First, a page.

black book

black book

noun
1.
a book of names of people liable to censure or punishment.
Idioms
2.
in someone's black books, in disfavor with someone.

Origin:
1470–80

Dictionary.com Unabridged
Based on the Random House Dictionary, © Random House, Inc. 2014.
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World English Dictionary
black book
 
n
1.  a book containing the names of people to be punished, blacklisted, etc
2.  informal in someone's black books out of favour with someone

Collins English Dictionary - Complete & Unabridged 10th Edition
2009 © William Collins Sons & Co. Ltd. 1979, 1986 © HarperCollins
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American Heritage
Idioms & Phrases

black book

  1. A list of persons or things out of favor, as in Tom's in my black book these days. This usage dates from the 14th century and in time became more ominous. In 1536 the agents of King Henry VIII wrote in a black book the names of those to be censured or punished, specifically "sinful" English monasteries (whose lands Henry wanted to acquire). Today being in someone's black book still signifies being in trouble, at least with that person. Also see black list.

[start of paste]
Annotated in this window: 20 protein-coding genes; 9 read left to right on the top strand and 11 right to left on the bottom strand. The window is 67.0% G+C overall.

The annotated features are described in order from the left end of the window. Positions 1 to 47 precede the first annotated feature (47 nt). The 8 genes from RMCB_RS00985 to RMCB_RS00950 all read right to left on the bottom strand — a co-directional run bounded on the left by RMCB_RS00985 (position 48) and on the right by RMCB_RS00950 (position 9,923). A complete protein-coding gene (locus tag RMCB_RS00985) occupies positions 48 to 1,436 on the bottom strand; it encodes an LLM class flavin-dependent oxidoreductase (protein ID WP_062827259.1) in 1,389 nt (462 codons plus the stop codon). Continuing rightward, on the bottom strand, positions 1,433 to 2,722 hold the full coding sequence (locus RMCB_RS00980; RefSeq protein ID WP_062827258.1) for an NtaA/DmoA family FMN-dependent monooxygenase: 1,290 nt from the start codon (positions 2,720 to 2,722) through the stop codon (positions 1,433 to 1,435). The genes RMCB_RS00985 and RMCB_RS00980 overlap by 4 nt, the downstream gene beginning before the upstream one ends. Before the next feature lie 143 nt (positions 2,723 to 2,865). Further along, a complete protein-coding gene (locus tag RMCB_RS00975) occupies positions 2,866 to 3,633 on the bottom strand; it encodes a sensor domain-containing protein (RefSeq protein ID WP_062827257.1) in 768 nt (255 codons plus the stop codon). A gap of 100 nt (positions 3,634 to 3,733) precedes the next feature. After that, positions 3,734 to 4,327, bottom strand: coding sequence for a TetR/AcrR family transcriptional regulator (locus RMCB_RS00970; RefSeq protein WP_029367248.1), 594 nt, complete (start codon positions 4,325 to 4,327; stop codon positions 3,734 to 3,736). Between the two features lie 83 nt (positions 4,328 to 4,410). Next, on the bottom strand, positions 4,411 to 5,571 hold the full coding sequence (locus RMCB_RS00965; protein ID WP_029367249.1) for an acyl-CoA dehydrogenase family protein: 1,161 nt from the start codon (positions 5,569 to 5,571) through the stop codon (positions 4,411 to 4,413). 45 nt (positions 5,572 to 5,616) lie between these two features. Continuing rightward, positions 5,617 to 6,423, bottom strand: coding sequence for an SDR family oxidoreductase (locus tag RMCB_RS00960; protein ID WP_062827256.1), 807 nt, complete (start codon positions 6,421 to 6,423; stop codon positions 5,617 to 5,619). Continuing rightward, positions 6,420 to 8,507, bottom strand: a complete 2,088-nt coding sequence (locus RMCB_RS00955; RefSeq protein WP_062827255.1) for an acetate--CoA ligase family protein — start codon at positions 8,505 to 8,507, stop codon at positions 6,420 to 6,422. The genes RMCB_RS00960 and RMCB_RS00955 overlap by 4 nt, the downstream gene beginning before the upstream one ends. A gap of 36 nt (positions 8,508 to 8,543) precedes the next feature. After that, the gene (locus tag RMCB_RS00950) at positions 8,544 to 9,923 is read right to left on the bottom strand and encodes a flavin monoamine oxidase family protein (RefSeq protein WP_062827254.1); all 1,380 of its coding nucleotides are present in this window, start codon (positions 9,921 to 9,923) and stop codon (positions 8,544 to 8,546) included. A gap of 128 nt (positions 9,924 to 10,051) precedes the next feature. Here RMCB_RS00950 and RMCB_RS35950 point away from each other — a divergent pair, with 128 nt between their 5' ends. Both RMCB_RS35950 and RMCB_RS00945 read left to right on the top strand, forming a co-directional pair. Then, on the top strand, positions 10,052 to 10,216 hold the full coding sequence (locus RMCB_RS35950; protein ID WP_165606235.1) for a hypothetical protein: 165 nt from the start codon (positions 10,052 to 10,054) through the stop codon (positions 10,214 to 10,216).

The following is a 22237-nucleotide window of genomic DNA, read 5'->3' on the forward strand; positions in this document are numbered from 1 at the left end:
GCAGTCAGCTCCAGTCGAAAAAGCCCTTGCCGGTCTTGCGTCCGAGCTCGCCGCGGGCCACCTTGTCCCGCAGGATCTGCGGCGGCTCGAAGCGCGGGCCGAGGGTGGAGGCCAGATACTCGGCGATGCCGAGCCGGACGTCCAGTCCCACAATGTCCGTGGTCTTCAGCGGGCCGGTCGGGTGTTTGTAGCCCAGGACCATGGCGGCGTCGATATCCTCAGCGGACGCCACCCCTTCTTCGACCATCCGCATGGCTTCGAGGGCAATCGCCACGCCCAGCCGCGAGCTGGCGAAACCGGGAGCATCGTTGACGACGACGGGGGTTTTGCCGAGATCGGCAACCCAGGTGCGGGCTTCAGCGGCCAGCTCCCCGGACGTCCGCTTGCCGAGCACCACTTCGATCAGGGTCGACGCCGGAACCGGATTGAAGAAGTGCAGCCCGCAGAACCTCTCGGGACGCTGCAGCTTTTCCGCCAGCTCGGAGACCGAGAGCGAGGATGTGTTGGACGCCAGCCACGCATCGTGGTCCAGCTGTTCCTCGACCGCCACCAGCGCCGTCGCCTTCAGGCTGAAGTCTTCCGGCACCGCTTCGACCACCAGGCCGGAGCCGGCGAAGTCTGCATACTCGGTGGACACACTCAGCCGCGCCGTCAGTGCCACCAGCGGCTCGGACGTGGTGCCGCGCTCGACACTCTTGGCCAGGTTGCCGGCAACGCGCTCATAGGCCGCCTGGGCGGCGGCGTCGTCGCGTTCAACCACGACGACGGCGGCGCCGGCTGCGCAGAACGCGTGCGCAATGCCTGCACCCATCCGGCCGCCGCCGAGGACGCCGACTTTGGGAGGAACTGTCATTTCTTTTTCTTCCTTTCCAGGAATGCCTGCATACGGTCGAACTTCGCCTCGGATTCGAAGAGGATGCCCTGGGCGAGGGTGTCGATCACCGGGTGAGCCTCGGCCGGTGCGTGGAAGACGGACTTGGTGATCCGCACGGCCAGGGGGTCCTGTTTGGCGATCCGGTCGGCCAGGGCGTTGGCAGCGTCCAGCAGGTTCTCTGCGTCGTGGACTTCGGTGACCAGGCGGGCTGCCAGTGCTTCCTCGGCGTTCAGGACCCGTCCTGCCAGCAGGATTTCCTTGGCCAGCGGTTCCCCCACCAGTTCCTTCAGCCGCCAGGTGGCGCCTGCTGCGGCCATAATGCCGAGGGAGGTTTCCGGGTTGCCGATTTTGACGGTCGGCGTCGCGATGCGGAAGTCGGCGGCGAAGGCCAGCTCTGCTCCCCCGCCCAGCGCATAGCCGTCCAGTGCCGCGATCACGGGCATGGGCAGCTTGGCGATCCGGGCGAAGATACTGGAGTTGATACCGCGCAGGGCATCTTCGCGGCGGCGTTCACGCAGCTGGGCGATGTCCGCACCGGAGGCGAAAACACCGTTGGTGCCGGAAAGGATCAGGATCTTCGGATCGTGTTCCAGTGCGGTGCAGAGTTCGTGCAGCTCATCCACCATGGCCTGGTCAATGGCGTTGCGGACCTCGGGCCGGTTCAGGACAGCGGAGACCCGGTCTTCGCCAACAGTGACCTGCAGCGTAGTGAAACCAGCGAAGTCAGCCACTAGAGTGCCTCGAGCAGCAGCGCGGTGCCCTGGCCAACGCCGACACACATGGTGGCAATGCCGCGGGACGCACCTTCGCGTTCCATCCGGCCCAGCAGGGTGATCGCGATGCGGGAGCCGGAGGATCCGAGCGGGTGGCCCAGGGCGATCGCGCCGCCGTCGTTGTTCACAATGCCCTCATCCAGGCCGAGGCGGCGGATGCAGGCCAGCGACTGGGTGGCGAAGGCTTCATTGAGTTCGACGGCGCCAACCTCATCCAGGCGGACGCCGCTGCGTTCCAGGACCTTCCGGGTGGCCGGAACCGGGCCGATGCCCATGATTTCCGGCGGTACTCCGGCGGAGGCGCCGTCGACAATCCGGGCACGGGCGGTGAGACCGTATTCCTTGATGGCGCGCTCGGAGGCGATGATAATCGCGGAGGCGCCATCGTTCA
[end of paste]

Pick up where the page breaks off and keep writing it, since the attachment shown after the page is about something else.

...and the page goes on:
2. Also, little black book. A personal telephone directory listing girlfriends, or, less often, boyfriends. For example, Now that he's engaged to Ellen, Jim won't be needing his little black book. [1930s]

  3. A list of measures or facts involved in the unfriendly takeover of one company by another. This usage is employed mainly in business and commerce. [c. 1980]

The American Heritage® Dictionary of Idioms by Christine Ammer.
Copyright © 1997. Published by Houghton Mifflin.
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